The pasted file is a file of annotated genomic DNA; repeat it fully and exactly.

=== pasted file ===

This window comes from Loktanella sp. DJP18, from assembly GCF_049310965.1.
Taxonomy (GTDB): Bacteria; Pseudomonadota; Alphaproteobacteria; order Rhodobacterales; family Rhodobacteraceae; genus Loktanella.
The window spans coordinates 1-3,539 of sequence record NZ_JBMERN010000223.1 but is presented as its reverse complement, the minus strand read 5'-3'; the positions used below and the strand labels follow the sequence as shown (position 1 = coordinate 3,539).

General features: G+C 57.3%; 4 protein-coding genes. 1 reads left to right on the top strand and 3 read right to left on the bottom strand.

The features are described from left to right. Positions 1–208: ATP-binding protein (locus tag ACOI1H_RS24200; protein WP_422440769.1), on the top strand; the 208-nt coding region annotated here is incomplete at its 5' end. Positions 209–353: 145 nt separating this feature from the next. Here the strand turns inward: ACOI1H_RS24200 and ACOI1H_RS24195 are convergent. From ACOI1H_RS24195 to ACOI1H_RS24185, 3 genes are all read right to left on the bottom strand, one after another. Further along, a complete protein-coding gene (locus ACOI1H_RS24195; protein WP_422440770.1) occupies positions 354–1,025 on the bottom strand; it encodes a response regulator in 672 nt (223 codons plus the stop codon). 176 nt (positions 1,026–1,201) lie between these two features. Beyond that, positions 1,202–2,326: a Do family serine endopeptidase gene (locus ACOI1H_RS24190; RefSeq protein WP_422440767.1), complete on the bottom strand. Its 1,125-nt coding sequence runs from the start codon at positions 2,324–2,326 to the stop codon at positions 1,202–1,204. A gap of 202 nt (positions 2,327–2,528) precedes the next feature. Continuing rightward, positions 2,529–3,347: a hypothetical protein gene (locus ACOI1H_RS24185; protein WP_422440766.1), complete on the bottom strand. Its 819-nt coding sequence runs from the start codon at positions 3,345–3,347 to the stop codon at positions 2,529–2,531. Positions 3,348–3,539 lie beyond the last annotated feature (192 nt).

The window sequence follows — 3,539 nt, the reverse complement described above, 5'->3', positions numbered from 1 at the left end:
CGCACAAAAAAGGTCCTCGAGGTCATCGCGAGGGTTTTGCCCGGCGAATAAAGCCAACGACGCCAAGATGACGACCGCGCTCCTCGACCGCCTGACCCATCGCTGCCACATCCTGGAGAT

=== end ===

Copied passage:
This window comes from Loktanella sp. DJP18, from assembly GCF_049310965.1.
Taxonomy (GTDB): Bacteria; Pseudomonadota; Alphaproteobacteria; order Rhodobacterales; family Rhodobacteraceae; genus Loktanella.
The window spans coordinates 1-3,539 of sequence record NZ_JBMERN010000223.1 but is presented as its reverse complement, the minus strand read 5'-3'; the positions used below and the strand labels follow the sequence as shown (position 1 = coordinate 3,539).

General features: G+C 57.3%; 4 protein-coding genes. 1 reads left to right on the top strand and 3 read right to left on the bottom strand.

The features are described from left to right. Positions 1–208: ATP-binding protein (locus tag ACOI1H_RS24200; protein WP_422440769.1), on the top strand; the 208-nt coding region annotated here is incomplete at its 5' end. Positions 209–353: 145 nt separating this feature from the next. Here the strand turns inward: ACOI1H_RS24200 and ACOI1H_RS24195 are convergent. From ACOI1H_RS24195 to ACOI1H_RS24185, 3 genes are all read right to left on the bottom strand, one after another. Further along, a complete protein-coding gene (locus ACOI1H_RS24195; protein WP_422440770.1) occupies positions 354–1,025 on the bottom strand; it encodes a response regulator in 672 nt (223 codons plus the stop codon). 176 nt (positions 1,026–1,201) lie between these two features. Beyond that, positions 1,202–2,326: a Do family serine endopeptidase gene (locus ACOI1H_RS24190; RefSeq protein WP_422440767.1), complete on the bottom strand. Its 1,125-nt coding sequence runs from the start codon at positions 2,324–2,326 to the stop codon at positions 1,202–1,204. A gap of 202 nt (positions 2,327–2,528) precedes the next feature. Continuing rightward, positions 2,529–3,347: a hypothetical protein gene (locus ACOI1H_RS24185; protein WP_422440766.1), complete on the bottom strand. Its 819-nt coding sequence runs from the start codon at positions 3,345–3,347 to the stop codon at positions 2,529–2,531. Positions 3,348–3,539 lie beyond the last annotated feature (192 nt).

The window sequence follows — 3,539 nt, the reverse complement described above, 5'->3', positions numbered from 1 at the left end:
CGCACAAAAAAGGTCCTCGAGGTCATCGCGAGGGTTTTGCCCGGCGAATAAAGCCAACGACGCCAAGATGACGACCGCGCTCCTCGACCGCCTGACCCATCGCTGCCACATCCTGGAGAT